My niece and nephew have their own brilliant, wonderful, unique, quirky personalities, but sometimes I catch a glimpse of something familiar. A certain look, a little mannerism, a smile, a frown. It reminds me that something beating inside of them, beats inside of me too…

Take the time to smile, find the time to laugh

Humour, to me, is one of the most attractive qualities. I look for it in people, so it’s no surprise that all my friendships/relationships are with people who really make me laugh. I am also blessed with a very funny family. Peculiar and ‘ha ha’.

Who doesn’t want to be surrounded by people who are funny? Laughing is infectious. FACT.

If I think about my relationships with colleagues in work, the people I have the most connection with are those who make me smile and make me laugh.

I love wit, I love sarcasm, I love slapstick and I love nonsensical random surreal humour.

Laughing is good for you. Laughing is healthy. The science behind it is that not only does it release endorphins, it helps your heart too. It improves the blood flow to your heart in a similar way exercise does. So, technically, laughing is exercise. Now surely, you don’t have to be a fitness fanatic to give yourself a good humour workout.

There are hundreds of benefits to laughing, so it baffles me that sometimes my more natural reaction to situations is to be frustrated/annoyed/angry/impatient etc…

So, for 2011, one of my aims (I prefer to call them aims & goals rather than resolutions) is to take the time to smile more, and find the time to laugh more. We all face challenges, we all have obstacles, but what separates us is how we react to them.

My aim is to try to find humour in whatever life throws at me. The one perfect example I have of already doing this, is the day of my Grandfather’s funeral.

Surprising yeah?

I’m not trying to make light of this situation. Losing a loved one is the most painful ache you’ll ever feel, and I loved my Grandfather immensely and miss him dearly. He was hilariously funny. If I had to describe him in three words, it would be firstly, sarcastic.., then witty… and finally.. tall!

The day of his funeral, all my immediate family had gathered in my Nanna’s for a private service before the church. After the service the vicar approached our side of the room.

Vicar   –    “I’m so sorry for your loss, which one of you is Auntie S? “

Turning to my Auntie M


Vicar   –    “Are you Auntie S?”

Auntie M   –    “Yes”

Vicar   –    “I’ve heard a lot about you”

Auntie M   –    ” Oh right”

Vicar   –    ” So Auntie S, Your staying with your Mam whilst we’re at the church

Auntie M   –    “Yes I am”

Out of the corner of the room, the real Auntie S lifts her hand and quietly says


“Um, I’m Auntie S”


The vicar continued to engage in conversation with Auntie M
Auntie S trys again, but slightly louder


“Um, I’m Auntie S”


This time the vicar hears her and swings around to speak to her.


Vicar   –    “Sorry, You’re Auntie S”?

Auntie S    –   “Yes”


The vicar quite perplexed swings back to Auntie M and asks the question that we were all starting to wonder..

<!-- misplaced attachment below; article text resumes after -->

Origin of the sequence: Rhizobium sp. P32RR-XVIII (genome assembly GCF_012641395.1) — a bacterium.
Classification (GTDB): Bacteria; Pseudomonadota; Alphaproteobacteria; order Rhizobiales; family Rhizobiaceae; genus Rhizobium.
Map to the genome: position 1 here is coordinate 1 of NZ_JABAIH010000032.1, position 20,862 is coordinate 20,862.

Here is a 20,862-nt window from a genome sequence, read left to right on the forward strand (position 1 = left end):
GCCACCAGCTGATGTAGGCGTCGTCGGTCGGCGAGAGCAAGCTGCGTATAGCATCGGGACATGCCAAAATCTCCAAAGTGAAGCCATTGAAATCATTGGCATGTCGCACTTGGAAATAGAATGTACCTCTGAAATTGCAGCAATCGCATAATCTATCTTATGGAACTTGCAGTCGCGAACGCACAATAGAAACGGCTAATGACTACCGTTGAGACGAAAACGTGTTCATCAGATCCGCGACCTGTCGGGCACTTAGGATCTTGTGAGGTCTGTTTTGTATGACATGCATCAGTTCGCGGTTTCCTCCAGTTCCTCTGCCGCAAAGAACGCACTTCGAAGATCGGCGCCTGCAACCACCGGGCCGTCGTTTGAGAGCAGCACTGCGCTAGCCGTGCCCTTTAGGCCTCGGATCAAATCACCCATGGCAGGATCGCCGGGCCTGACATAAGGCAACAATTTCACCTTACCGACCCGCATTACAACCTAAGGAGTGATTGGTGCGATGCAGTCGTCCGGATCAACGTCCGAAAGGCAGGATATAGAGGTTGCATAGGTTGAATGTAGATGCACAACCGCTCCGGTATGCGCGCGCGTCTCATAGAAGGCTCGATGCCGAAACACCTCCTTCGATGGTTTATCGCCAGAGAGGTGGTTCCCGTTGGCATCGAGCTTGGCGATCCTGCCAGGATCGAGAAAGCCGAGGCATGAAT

Vicar   –    “Oh sorry, Why did you say you were Auntie S”?

Auntie M   –    “I don’t know! I panicked”


The Vicar smiles, and turns to face Auntie S


Vicar   –    “So you’re Auntie S and you’re staying here with Mam?”


At this exact moment, my cousin enters the room from the kitchen


Auntie S    –   “Yes, and that’s my son, he’s been sleeping with my mother”

I have to clarify at this point,  this was a completely innocent, innocuous remark, and the next minute was spent with Auntie S explaining what she had meant. All she had meant was that my cousin had been sleeping over in the flat to keep my Nanna company.

Rather than crying into a tissue as I had been, I was now using it to stifle my laugh.

My point is, as painfully emotional as that day was, when I reflect on it, that part always makes me smile, and it always will.

It made a sad day bearable. I smiled that day when I didn’t expect to, and I laughed that day when I thought it impossible to. I’ve no doubt in my mind that standing alongside us, doing exactly the same was my Grampa.

And that, is my inspiration to seek out the humour in life’s events and do more smiling and more laughing.

Grandmothers will always do the best they can for their grandchildren….

OK,

This is my first post and I think I should start by admitting a secret that only two people know. Myself, and my Grandmother.

My secret?…. When I’m out of the house everyday I ask my Grandmother to look after my cats for me. That’s it. That’s the secret.

My grandmother doesn’t live with me, or nearby, I never see her, but I know she’s been. Everyday.

My grandmother died 5 years ago. But I know she’s been. Everyday.

Whilst its liberating to say that out loud, it now forms part of the external me. The part that others can critique, judge and form an opinion on.

It no longer just exists inside me. The part that only I can critique, judge and form an opinion on.

This bizarre daily statement started 18 months ago when I came home and found my little kitten out on the main road, covered in oil from being stuck under next door’s van. I hadn’t planned to go home as I was due somewhere else. I was indicating to go right, but for some reason I turned left for home first.

As I stood at my front door, I heard a pitiful mieow.  On further inspection I found a pair of scared, inky black eyes staring at me from under the van. I called her, she came and I picked her up. She was trembling, dirty and disorientated. I was now trembling, dirty myself from holding her, and confused….

I didn’t understand how she got there, but I did now understand what made me go home first.

15 minutes later the owner of the van jumped in it and drove away. If I hadn’t gone home at that time, then……….. who knows….

Since that day, every morning when I leave the house, I tell my cats that Nanna will look after them today.

I believe it.

With unfaltering faith I believe it.

I have nothing scientific to back this up. Just a spiritual belief, gut instinct, and faith. Faith, the most important of all. Pure faith that it is so.

I’m not naive or stupid enough to think that it provides  immortality for them, but it gives me peace of mind. Peace of mind that even from beyond the grave, Grandmothers will always do the best they can for their grandchildren.

Thank you Nanna…. God bless you xx